WASHINGTON (AP) — President Joe Biden on Friday formally issued new guidance curtailing the use of armed drones outside of war zones as part of a new counterterrorism strategy that places a greater priority on protecting civilian lives.
The new policies require presidential approval before a suspected terrorist is added to the U.S. government's target list for potential lethal action, including drone strikes and special operations raids, according to a senior administration official who spoke on the condition of anonymity to discuss the classified memoranda.
The new guidance returns U.S. policies to where they were at the end of the Obama administration, and it reverses former President Donald Trump's more permissive rules that allowed lower-level officials more leeway when launching deadly strikes.
Biden had issued temporary restrictions on the U.S. military and intelligence community requiring presidential sign-off for lethal actions outside of war zones when he took office. The new policies and strategy, which resulted from a review that began shortly after Inauguration Day last year, formalize the directive. The strategy would require a subsequent president looking to reverse the new action in order to rescind Biden's directive.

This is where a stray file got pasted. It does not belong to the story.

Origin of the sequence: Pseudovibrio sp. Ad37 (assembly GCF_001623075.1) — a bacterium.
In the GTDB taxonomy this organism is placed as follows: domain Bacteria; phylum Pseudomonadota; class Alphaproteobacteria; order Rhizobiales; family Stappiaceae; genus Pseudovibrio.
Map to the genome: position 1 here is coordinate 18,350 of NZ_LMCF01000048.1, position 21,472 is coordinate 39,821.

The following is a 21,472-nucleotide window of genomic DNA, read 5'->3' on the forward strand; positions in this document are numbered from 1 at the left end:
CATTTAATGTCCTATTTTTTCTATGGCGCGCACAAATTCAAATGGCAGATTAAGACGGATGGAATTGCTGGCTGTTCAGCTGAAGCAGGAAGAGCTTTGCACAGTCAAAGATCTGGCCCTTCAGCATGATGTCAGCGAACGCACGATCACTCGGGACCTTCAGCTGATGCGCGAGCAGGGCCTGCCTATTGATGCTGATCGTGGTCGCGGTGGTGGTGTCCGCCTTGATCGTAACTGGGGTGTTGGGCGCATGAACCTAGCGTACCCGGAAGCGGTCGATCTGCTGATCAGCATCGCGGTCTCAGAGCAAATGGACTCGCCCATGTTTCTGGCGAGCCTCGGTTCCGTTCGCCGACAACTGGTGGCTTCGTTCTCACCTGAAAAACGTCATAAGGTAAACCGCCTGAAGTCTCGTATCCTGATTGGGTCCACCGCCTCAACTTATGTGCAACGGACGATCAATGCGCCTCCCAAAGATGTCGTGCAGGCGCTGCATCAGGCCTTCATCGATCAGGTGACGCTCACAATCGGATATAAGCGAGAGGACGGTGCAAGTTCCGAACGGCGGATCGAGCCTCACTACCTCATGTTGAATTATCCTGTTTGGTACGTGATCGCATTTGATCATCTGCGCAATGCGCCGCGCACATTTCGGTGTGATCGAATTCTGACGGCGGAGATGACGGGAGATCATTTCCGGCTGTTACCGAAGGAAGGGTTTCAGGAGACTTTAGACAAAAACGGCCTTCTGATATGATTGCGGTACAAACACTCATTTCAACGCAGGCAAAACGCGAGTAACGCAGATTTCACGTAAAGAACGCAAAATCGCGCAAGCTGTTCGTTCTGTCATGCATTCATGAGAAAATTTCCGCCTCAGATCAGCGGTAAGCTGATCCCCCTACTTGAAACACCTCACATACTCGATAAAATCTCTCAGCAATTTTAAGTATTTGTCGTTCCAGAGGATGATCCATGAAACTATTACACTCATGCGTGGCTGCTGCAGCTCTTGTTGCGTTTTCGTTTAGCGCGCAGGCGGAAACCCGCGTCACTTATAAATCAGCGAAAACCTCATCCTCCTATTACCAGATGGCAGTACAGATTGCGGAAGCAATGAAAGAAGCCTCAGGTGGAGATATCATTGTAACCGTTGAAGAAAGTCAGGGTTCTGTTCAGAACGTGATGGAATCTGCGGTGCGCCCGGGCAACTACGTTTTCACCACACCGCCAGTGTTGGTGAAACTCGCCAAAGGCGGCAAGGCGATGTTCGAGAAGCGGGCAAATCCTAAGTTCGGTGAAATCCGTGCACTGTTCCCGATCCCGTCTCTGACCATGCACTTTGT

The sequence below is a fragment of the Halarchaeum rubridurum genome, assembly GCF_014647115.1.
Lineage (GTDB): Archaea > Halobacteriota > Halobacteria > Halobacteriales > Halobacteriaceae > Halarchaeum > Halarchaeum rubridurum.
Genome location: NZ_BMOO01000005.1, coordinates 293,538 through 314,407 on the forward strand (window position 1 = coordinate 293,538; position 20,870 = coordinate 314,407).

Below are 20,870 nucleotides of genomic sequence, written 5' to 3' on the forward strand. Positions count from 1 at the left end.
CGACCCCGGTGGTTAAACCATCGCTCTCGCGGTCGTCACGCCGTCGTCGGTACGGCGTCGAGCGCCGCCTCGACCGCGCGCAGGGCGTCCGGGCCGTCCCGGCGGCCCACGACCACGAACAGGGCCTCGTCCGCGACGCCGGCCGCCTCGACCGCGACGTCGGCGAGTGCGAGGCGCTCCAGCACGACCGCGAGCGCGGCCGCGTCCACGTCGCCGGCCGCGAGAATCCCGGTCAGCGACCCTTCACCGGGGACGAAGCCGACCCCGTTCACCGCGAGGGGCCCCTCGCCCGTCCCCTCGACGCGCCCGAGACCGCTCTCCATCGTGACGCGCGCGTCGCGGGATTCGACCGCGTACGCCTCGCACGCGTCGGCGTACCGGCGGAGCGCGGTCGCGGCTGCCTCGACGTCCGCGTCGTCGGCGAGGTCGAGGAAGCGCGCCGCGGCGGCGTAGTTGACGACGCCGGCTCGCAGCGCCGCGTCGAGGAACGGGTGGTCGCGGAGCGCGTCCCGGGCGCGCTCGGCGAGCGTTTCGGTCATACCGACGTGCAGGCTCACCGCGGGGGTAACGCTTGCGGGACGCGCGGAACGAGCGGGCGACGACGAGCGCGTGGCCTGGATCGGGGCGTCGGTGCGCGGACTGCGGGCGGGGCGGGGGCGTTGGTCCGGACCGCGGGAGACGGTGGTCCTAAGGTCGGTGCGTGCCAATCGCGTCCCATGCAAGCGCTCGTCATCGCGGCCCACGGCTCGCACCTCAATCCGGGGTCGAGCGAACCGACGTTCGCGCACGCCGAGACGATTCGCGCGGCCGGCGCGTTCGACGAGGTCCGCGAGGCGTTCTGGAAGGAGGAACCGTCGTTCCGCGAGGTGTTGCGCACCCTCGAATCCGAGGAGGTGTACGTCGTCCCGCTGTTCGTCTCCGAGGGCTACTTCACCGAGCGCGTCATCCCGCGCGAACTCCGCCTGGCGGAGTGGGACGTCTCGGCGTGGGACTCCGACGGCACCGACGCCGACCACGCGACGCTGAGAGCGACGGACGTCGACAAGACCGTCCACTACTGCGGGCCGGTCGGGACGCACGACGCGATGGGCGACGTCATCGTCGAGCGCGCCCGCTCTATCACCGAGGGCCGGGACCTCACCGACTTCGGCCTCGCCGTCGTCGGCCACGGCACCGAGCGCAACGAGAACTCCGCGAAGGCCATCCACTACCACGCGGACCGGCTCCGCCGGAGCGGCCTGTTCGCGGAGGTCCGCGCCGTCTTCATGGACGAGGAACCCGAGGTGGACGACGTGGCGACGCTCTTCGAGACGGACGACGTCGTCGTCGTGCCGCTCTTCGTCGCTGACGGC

“President Biden’s formal counterterrorism guidance directs his administration to be discerning and agile in protecting Americans against evolving global terrorist challenges,” said White House Homeland Security Adviser Liz Sherwood-Randall in a statement.
The president’s guidance on use of lethal action and capture operations outside areas of active hostilities "requires that U.S. counterterrorism operations meet the highest standards of precision and rigor, including for identifying appropriate targets and minimizing civilian casualties,” she said.
The guidance comes a day after U.S. forces killed three senior Islamic State leaders in two separate military operations in Syria Thursday, including a rare ground raid in a portion of the northeast that is controlled by the Syrian regime, U.S. officials said. Under Biden's guidelines, though, Syria is considered a conflict zone where specific presidential approval isn't necessarily required.
Strikes in Afghanistan, where the U.S. in August killed al-Qaeda leader Ayman al-Zawahri at Biden's direction, would require presidential approval.
The policy change was first reported by The New York Times.